When construction begins on the Housing Authority of Portland's Humboldt Gardens project, history will be made.
A partnership between a major contractor — Walsh Construction Co. — and a minority contractor — CJ Jackson Construction — is being formed to supervise and build most of the $17 million project.
While partnerships between subcontractors aren't unusual in construction work, general contractors usually bid against each other for jobs — they don't partner up to do the work on an equal footing.
"This equity model has never been tried in the United States before," said Lee Moore, member of the housing authority's board and co-chair of the Citizens Advisory Committee for the Humboldt Gardens project. Moore is the former director of construction and the former director of purchasing for the state of Oregon.
In its request for proposals for the job, the housing authority required that 20 percent of the work be done by minority- or women-owned businesses, and the Walsh-Jackson bid promised that at least 35 percent would go to those businesses. After considering the two bids submitted for the project, the housing authority board awarded the bid to the Walsh-Jackson partnership last month.
The partnership will enable Walsh, which expects to do work valued at $268 million this year and has built many of the affordable housing projects in Portland and Seattle, to share its expertise on administering and financially managing a multi-million-dollar project. At the same time, CJ Jackson Construction, which does more than $1 million in work per year, will share its expertise on working with community residents and local subcontractors to build a project that the neighborhood will accept and participate in.
"This way, you're not only sharing in the profits, you're sharing in the risks," Moore said.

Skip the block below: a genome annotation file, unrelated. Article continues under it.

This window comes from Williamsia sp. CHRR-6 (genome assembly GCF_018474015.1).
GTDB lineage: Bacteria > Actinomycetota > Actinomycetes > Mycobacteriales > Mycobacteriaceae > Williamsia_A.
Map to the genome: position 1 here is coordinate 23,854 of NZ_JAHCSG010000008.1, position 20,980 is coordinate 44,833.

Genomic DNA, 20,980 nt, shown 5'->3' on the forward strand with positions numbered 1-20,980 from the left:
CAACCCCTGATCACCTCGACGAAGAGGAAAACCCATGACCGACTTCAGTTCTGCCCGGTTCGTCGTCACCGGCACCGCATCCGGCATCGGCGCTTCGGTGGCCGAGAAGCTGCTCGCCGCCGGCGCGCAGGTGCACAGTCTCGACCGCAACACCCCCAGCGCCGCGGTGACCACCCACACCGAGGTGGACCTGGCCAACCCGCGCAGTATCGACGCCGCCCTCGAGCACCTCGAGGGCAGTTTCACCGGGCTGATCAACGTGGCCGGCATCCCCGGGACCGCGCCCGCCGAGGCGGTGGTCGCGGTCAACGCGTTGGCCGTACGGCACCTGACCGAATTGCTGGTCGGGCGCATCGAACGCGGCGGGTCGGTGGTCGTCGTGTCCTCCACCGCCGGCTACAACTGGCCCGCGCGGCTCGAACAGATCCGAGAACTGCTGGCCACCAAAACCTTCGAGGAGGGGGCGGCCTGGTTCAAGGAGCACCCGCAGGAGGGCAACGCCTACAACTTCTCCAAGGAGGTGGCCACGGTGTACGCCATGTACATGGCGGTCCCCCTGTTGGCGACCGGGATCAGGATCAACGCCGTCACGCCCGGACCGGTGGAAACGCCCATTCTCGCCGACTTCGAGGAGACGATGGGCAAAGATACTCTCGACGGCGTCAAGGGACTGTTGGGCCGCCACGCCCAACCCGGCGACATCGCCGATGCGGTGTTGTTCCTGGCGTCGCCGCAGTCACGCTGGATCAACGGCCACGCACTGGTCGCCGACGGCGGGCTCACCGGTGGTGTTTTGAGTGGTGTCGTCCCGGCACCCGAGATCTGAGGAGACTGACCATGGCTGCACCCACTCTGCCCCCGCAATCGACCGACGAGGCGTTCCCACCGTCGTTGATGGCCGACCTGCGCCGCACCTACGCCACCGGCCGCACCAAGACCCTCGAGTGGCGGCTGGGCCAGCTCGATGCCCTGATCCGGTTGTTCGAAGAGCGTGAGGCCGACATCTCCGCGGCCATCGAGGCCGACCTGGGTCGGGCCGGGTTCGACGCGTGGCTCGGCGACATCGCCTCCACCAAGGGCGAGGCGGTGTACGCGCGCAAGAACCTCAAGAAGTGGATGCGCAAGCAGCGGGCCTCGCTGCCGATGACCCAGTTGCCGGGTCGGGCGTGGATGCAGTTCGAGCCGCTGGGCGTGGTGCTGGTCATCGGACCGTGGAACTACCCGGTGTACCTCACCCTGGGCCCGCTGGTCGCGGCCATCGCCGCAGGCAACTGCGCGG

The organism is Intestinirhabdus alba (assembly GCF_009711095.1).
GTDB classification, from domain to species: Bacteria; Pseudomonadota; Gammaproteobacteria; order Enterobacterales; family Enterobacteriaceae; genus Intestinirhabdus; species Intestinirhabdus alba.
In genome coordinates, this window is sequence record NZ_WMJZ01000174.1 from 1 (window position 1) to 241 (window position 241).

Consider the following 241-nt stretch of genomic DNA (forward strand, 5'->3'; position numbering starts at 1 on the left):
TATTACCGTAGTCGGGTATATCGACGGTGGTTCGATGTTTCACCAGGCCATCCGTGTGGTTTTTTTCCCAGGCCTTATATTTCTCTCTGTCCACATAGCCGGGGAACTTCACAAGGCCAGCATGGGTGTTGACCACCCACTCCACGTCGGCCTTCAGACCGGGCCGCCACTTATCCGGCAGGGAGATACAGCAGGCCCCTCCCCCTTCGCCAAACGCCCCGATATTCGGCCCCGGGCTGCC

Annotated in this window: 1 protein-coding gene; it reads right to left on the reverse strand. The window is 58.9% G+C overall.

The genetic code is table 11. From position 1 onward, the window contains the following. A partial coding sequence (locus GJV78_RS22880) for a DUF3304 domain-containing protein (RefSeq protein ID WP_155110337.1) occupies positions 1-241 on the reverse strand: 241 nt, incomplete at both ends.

Located on five acres between North Commercial and Vancouver avenues north of the state Department of Human Services office, Humboldt Gardens —formerly known as Iris Court — is a small garden court complex built in the 1940s. The 101-unit complex will undergo a transformation from 60-year-old one- and two-bedroom low-income apartments in four buildings to a modern development containing 129 units for single parents with children, families and the disabled with very low to moderate incomes. A Head Start center and police contact and management offices also may be located on the site.
Another 21 homes away from the site will be developed for sale to residents at or below 80 percent of the area's family median income.
The construction portion of the overall $40 million is being financed by a $16.9 million federal HOPE VI grant, the same type of grant that paid for much of the redevelopment of Columbia Villa, renamed "New Columbia" on 82 acres in the Portsmouth neighborhood of North Portland.
Bob Walsh, president of Walsh Construction Co., and Calvin Jackson, president and owner of CJ Jackson Construction, first worked together on New Columbia. Both Walsh and housing authority representatives said they were impressed with the quality of the two blocks — 20 units — of housing CJ Construction built.
"He has done a superb job," Walsh said. "He does high-quality work, and he stayed ahead of schedule."